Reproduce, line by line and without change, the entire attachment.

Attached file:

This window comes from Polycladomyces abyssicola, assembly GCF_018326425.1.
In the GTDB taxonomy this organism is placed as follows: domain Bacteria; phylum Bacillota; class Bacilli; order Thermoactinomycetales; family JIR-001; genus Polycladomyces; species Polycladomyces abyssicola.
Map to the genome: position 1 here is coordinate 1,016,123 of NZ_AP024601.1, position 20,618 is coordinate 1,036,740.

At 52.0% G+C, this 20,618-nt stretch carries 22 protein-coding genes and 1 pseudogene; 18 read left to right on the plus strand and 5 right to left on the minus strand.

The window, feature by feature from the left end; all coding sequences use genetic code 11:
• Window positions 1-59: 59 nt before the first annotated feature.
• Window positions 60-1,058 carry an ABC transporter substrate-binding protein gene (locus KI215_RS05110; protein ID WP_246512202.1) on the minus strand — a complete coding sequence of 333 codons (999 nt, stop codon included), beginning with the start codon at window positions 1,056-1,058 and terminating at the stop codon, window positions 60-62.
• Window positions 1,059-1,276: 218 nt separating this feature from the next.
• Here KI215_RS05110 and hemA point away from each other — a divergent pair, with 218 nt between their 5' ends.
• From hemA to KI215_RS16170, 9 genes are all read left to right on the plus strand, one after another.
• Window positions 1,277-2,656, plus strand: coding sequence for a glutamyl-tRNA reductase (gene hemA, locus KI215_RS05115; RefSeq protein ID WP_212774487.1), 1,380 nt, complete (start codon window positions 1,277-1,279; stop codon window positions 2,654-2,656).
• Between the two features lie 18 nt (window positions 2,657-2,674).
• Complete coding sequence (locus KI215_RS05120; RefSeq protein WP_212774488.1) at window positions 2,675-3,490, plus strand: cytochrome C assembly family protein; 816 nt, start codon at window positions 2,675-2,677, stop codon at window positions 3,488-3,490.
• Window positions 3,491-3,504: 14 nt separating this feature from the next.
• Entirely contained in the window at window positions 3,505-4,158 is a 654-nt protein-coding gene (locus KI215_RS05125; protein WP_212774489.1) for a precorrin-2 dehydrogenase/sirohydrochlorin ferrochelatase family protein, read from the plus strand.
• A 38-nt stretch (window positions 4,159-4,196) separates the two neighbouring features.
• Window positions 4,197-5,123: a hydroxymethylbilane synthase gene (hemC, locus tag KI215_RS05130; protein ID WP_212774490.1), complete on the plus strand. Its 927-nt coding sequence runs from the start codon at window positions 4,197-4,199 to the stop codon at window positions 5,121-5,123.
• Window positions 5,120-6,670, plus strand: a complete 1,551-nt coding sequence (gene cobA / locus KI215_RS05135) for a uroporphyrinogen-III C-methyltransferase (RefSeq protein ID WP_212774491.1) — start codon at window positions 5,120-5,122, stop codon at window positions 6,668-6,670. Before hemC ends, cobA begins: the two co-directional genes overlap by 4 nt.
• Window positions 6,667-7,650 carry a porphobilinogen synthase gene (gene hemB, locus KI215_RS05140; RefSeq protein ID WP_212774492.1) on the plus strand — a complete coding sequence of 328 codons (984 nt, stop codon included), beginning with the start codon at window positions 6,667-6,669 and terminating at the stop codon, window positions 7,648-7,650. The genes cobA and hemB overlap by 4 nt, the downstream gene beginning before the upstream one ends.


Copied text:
This window comes from Polycladomyces abyssicola, assembly GCF_018326425.1.
In the GTDB taxonomy this organism is placed as follows: domain Bacteria; phylum Bacillota; class Bacilli; order Thermoactinomycetales; family JIR-001; genus Polycladomyces; species Polycladomyces abyssicola.
Map to the genome: position 1 here is coordinate 1,016,123 of NZ_AP024601.1, position 20,618 is coordinate 1,036,740.

At 52.0% G+C, this 20,618-nt stretch carries 22 protein-coding genes and 1 pseudogene; 18 read left to right on the plus strand and 5 right to left on the minus strand.

The window, feature by feature from the left end; all coding sequences use genetic code 11:
• Window positions 1-59: 59 nt before the first annotated feature.
• Window positions 60-1,058 carry an ABC transporter substrate-binding protein gene (locus KI215_RS05110; protein ID WP_246512202.1) on the minus strand — a complete coding sequence of 333 codons (999 nt, stop codon included), beginning with the start codon at window positions 1,056-1,058 and terminating at the stop codon, window positions 60-62.
• Window positions 1,059-1,276: 218 nt separating this feature from the next.
• Here KI215_RS05110 and hemA point away from each other — a divergent pair, with 218 nt between their 5' ends.
• From hemA to KI215_RS16170, 9 genes are all read left to right on the plus strand, one after another.
• Window positions 1,277-2,656, plus strand: coding sequence for a glutamyl-tRNA reductase (gene hemA, locus KI215_RS05115; RefSeq protein ID WP_212774487.1), 1,380 nt, complete (start codon window positions 1,277-1,279; stop codon window positions 2,654-2,656).
• Between the two features lie 18 nt (window positions 2,657-2,674).
• Complete coding sequence (locus KI215_RS05120; RefSeq protein WP_212774488.1) at window positions 2,675-3,490, plus strand: cytochrome C assembly family protein; 816 nt, start codon at window positions 2,675-2,677, stop codon at window positions 3,488-3,490.
• Window positions 3,491-3,504: 14 nt separating this feature from the next.
• Entirely contained in the window at window positions 3,505-4,158 is a 654-nt protein-coding gene (locus KI215_RS05125; protein WP_212774489.1) for a precorrin-2 dehydrogenase/sirohydrochlorin ferrochelatase family protein, read from the plus strand.
• A 38-nt stretch (window positions 4,159-4,196) separates the two neighbouring features.
• Window positions 4,197-5,123: a hydroxymethylbilane synthase gene (hemC, locus tag KI215_RS05130; protein ID WP_212774490.1), complete on the plus strand. Its 927-nt coding sequence runs from the start codon at window positions 4,197-4,199 to the stop codon at window positions 5,121-5,123.
• Window positions 5,120-6,670, plus strand: a complete 1,551-nt coding sequence (gene cobA / locus KI215_RS05135) for a uroporphyrinogen-III C-methyltransferase (RefSeq protein ID WP_212774491.1) — start codon at window positions 5,120-5,122, stop codon at window positions 6,668-6,670. Before hemC ends, cobA begins: the two co-directional genes overlap by 4 nt.
• Window positions 6,667-7,650 carry a porphobilinogen synthase gene (gene hemB, locus KI215_RS05140; RefSeq protein ID WP_212774492.1) on the plus strand — a complete coding sequence of 328 codons (984 nt, stop codon included), beginning with the start codon at window positions 6,667-6,669 and terminating at the stop codon, window positions 7,648-7,650. The genes cobA and hemB overlap by 4 nt, the downstream gene beginning before the upstream one ends.